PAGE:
University of Washington School of Public Health

UW SPH News: Easing the Global Mental Health Burden

Easing the Global Mental Health Burden

07/13/2015
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Deepa Rao has heard it many times, especially in South India:

A husband treats his wife poorly, and that emotional or physical abuse leads to depression. The woman feels trapped at home and won’t seek treatment or any kind of health screening. She stops taking her medication for an infectious disease.

And there you have the start of a public health problem.

Rao and her colleagues say stigma, poor mental health, and substance abuse drive many global health problems, including diabetes, preterm birth, trauma injuries, self-harm and motor vehicle deaths. "Mental health has been a neglected disease in global health," says Rao, co-director of the UW Global Mental Health Program, housed in the School's Department of Global Health, where she is also an associate professor.

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Photo: Debra Kaysen
Congolese counselors discuss cognitive processing therapy

"It goes back to the central reason why I'm working in global mental health," Rao says. "Stigma and depression interfere with taking medications and engaging in treatment. People could be miserable and isolating themselves."

More than one billion people suffer from a mental health illness or substance abuse problem.

"Depression alone drives 10 percent of all disability globally – that's 3 times more than diabetes, about 10 times more than heart disease, and 40 times more than cancer," says Jürgen Unützer, professor and chair in the Department of Psychiatry and Behavioral Sciences and adjunct professor of Global Health and Health Services.

Unützer explains that while cancer and heart disease are often devastating, they typically occur later in life. On the other hand, he says, "Most people who have mental health or substance abuse problems develop them in late adolescence or early adulthood. If you don't take care of it, it basically disables you for the rest of your life. It can get in the way of your being a mother, a safe driver, or taking medication for an infectious disease."

Recognition of mental health issues as a global problem has increased dramatically over the last decade.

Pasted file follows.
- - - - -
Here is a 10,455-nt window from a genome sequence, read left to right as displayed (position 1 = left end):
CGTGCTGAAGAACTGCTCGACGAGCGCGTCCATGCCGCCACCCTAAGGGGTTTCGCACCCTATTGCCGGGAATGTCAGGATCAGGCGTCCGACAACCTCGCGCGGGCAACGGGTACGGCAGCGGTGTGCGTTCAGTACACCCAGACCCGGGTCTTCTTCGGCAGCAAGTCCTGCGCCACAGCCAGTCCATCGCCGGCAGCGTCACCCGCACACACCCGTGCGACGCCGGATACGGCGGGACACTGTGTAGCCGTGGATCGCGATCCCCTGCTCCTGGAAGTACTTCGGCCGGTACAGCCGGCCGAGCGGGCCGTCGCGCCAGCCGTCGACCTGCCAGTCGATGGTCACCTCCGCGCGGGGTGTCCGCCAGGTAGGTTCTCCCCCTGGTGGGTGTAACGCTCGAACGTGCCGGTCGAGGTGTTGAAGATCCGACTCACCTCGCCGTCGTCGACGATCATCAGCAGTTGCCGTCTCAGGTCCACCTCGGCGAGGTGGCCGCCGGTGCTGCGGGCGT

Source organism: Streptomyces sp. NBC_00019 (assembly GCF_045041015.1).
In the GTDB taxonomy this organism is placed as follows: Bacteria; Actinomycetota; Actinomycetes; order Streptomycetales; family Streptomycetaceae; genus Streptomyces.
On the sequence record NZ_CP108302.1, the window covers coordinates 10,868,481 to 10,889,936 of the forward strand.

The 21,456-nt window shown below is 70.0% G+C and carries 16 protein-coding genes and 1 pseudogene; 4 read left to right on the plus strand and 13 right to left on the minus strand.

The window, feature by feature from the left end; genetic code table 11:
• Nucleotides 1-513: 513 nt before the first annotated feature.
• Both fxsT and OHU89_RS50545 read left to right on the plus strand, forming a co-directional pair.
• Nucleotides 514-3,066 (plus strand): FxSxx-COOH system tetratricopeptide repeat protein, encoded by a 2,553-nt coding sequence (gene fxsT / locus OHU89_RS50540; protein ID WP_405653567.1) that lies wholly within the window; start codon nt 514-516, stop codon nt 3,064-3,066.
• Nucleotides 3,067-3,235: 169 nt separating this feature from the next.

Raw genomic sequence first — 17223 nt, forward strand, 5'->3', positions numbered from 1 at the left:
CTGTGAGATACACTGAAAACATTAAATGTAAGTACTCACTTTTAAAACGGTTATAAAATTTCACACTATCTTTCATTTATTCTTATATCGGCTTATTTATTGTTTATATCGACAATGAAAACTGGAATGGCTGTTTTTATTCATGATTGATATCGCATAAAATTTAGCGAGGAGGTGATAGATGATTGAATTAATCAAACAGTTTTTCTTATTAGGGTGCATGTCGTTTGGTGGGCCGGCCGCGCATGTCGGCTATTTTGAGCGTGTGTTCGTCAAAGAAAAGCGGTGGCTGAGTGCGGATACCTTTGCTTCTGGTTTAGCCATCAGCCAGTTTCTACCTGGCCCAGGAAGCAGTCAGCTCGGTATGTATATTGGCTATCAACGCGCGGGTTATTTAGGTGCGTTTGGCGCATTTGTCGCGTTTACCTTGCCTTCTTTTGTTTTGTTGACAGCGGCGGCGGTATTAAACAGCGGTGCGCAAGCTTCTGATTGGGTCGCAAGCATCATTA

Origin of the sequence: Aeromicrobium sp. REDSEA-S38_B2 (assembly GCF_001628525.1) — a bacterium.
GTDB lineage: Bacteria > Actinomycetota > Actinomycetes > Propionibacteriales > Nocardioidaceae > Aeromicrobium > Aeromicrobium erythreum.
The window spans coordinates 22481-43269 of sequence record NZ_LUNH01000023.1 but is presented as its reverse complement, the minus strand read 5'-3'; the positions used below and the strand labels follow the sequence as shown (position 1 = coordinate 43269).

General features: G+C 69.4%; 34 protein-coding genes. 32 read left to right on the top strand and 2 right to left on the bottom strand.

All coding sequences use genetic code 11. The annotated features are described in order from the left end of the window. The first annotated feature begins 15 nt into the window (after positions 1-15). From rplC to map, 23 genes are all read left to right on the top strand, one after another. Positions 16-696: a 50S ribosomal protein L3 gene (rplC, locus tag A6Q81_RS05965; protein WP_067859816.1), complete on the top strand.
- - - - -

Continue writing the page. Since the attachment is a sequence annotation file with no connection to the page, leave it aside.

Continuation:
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Photo: Jeff Hodson
Deepa Rao

Greater public awareness, the World Health Organization says, is due in part to the "disability-adjusted life year" metric developed in 1990 that measures the gap between current health status and an ideal one where the entire population lives to an advanced age free of disease or disability. Mental health is one of many factors used.

Other possible reasons for increased mental health awareness include rapid urbanization, which is associated with homelessness, poverty, overcrowding and other ills considered risk factors for mental disorders.

"I think we've made the case this is a big problem," Unützer says. "Now, what can we do about it?"

The next step is better treatment. "With some of the mental disorders, you can apply a curative treatment," Unützer says. "Depression can completely go away if treated well. If it really drives 10 percent of all disability and if we could make it go away, that would be dramatic."

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Photo: Jeff Hodson
Jūrgen Unūtzer

One successful example is Professor Debra Kaysen's therapy work in the Democratic Republic of Congo, where women are traumatized from domestic violence and rape.

The Global Mental Health Program seeks philanthropic support for faculty, pilot research projects, and student scholarships and fellowships. Unützer, Rao and their colleagues are conducting research and training to address gaps in global mental health interventions.

Among their projects:

  • Seeking to improve depression care in South India at the same time patients receive diabetes and heart care. About 20 percent of Indians with diabetes also have depression. "Depression keeps them from optimally engaging not only in treatment but in exercise and proper diet," Rao says.
  • Supporting grants to provide depression treatment in general clinics in low-resource countries, including collaboration with the University of Nairobi in Kenya.
  • Introducing traditional African faith healers to Western medical practice.
  • Working with HIV-infected, African-born women in Seattle, Chicago and Birmingham. Rao says this "global-to-local" approach uses a peer-led workshop that teaches skills on how to cope with stigma while learning techniques for relaxation.

"Human beings are complicated," Rao says. “Developing a pill is only useful when a person will take it. When they do not, we need to think inter-disciplinarily and about contextual barriers, mental health, relationships, family, society, and culture."